Provide consistent attention to the changes you want.
- By Robert Pater
- Oct 01, 2012
Leadership entails helping others change –- to consider new methods, effectively use different tools, communicate in preferred ways, and adopt higher-level skills.
However, change –- especially when people have little control over what they're to do differently -- always includes giving up accustomed methods, such as habits. These are default auto-pilot programs and reflexes (both mental and physical), ingrained thought patterns that are predictable and "comfortable."
On the upside, habits can save time and energy, providing reliable methods for repeating tasks. On the downside, they're adhesions that cement people to old, sometimes outmoded ways and can thereby block making strategy and action improvements. Further, grooved patterns don't work well where situations look familiar but are functionally different.
Best leaders know that, first, change is perpetual. And, second, that improvement begins within. So if you want to better catalyze others to change their habits, consider practicing shrugging off old habits yourself. For example:
- Enlist your off-hand for dominant-side tasks, such as opening a door, holding the soap when showering (in fact, change your normal sequence of cleaning your body). Or utilitze eating utensils with your off-hand (good weight loss routine?) Offloading some noncritical tasks to your nondominant-hand also can improve hand safety.
- While most people put trousers on one leg at a time, switch which foot goes first.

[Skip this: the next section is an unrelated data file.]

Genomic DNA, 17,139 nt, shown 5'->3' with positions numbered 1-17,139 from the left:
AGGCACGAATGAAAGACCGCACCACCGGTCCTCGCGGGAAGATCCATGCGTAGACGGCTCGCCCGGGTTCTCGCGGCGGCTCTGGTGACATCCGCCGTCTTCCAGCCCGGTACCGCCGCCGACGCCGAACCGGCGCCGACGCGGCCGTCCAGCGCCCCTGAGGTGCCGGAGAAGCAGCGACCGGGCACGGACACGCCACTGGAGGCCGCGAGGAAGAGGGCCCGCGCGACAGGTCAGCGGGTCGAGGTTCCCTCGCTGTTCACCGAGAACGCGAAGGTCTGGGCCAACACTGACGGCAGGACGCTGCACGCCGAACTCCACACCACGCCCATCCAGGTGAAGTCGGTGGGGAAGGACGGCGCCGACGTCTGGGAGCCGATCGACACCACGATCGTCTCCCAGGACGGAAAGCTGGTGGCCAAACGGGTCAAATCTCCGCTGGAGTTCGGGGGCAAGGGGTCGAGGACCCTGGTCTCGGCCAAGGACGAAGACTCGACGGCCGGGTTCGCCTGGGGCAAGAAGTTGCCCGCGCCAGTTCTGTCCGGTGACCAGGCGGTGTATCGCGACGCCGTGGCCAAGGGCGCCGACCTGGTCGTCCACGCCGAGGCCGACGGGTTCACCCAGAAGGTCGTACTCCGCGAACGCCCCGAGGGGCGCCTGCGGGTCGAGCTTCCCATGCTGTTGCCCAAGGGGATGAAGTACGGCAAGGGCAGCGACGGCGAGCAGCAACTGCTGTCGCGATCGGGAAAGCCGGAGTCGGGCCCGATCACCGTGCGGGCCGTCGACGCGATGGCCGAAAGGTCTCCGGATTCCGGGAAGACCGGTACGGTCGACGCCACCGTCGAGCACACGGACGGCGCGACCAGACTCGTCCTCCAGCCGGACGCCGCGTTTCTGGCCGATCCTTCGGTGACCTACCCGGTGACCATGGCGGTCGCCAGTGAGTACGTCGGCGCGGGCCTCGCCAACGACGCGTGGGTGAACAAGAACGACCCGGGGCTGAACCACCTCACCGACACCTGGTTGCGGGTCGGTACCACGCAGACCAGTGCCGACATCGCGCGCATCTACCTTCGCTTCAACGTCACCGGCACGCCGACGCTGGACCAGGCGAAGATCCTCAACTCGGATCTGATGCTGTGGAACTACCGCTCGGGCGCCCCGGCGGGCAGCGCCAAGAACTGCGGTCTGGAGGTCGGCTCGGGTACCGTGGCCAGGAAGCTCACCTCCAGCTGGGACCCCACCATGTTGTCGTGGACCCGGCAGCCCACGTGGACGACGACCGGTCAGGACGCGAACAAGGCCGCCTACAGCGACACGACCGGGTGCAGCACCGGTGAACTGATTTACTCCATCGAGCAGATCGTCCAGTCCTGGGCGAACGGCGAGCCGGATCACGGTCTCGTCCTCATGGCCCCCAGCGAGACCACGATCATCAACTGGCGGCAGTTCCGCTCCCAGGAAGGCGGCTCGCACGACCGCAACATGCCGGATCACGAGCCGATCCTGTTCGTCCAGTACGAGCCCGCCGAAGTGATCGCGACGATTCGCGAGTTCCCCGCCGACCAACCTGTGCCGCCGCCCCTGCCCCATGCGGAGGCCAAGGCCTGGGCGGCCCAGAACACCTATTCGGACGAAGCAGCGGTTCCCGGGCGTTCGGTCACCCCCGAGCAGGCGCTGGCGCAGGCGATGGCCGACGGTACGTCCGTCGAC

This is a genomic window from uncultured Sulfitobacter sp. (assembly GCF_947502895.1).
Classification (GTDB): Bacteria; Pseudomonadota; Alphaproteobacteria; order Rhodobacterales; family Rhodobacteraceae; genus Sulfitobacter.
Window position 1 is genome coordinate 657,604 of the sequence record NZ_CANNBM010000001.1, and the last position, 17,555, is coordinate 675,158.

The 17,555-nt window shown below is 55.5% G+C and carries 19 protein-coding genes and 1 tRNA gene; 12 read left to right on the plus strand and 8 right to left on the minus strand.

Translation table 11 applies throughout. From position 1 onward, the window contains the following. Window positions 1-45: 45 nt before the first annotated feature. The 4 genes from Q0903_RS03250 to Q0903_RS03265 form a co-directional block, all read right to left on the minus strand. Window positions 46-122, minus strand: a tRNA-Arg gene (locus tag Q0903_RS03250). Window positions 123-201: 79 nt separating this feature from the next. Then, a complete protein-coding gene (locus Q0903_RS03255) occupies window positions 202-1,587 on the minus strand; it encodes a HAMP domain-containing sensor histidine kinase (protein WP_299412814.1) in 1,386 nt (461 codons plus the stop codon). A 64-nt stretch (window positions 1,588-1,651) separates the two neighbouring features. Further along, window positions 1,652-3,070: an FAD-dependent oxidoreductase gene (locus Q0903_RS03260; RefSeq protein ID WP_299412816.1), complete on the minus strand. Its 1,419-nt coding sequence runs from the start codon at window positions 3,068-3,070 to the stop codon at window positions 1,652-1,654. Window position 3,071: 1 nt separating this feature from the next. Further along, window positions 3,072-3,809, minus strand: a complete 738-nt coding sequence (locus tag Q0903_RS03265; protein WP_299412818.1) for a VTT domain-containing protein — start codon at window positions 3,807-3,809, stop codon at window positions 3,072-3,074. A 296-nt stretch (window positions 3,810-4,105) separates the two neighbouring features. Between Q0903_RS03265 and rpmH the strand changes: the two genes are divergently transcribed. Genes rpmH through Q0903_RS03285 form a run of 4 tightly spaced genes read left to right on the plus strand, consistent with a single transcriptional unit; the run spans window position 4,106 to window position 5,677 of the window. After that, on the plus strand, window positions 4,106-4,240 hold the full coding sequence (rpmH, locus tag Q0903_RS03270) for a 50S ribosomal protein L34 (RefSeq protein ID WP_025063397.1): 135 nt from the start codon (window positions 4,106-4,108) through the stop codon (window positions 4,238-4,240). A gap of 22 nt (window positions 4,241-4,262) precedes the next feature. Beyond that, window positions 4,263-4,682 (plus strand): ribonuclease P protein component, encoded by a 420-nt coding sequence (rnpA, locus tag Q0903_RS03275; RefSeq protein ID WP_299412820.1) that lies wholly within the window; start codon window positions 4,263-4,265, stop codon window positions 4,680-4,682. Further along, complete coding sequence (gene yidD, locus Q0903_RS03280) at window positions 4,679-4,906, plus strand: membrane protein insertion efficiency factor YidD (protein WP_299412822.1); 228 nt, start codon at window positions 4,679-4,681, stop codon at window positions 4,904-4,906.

- Change your routine for shaving or putting on makeup – start in an unacustomed area.
- Shake up your world; reverse which way you habitually load the toilet paper roll (spool from the top or the bottom?)
Doing tasks in an unaccustomed way is definitely enlivening, sometimes frustrating. Personal case in point: Because my 17-year-old son, Brian, is currently taking a driver's ed course, I've been made aware that some of my driving habits aren’t current. For example, I was taught to grip the steering wheel at 10 and 2 o’clock. But Brian is learning that 9-and-3 is a safer, more effective hand position for modern steering that requires far fewer revolutions to turn endpoint-to-endpoint than on cars on which I was trained, and it provides more control.
Secondarily, by now gripping lower on the wheel, I've had to reposition my seat so my arms aren't jammed. This in turn lengthens my reach to the clutch and accelerator.
Further, he's taught to hold the steering wheel with thumbs on top, not gripping wrapped around the wheel. This prevents thumbs "being blown off" should the steering wheel airbag explosively deploy. Hmm, another habit -– when I learned to drive, there weren't airbags.
Oh yes, no hand-over-hand turning. I'm reteaching myself to feed the wheel hand-to-hand to turn, making continuous smooth contact for greater control.
Then there's adjusting the angle of two side-view mirrors so they reduce actual blindspots rather than reflecting the sides of my car....
After all these years, becoming conscious of the way I hold the wheel and drive is a challenge, but one I want to be able to overcome (not only are these new methods safer, but also they help to reinforce my son's safer practices.) And I’m definitely more attentive to my driving.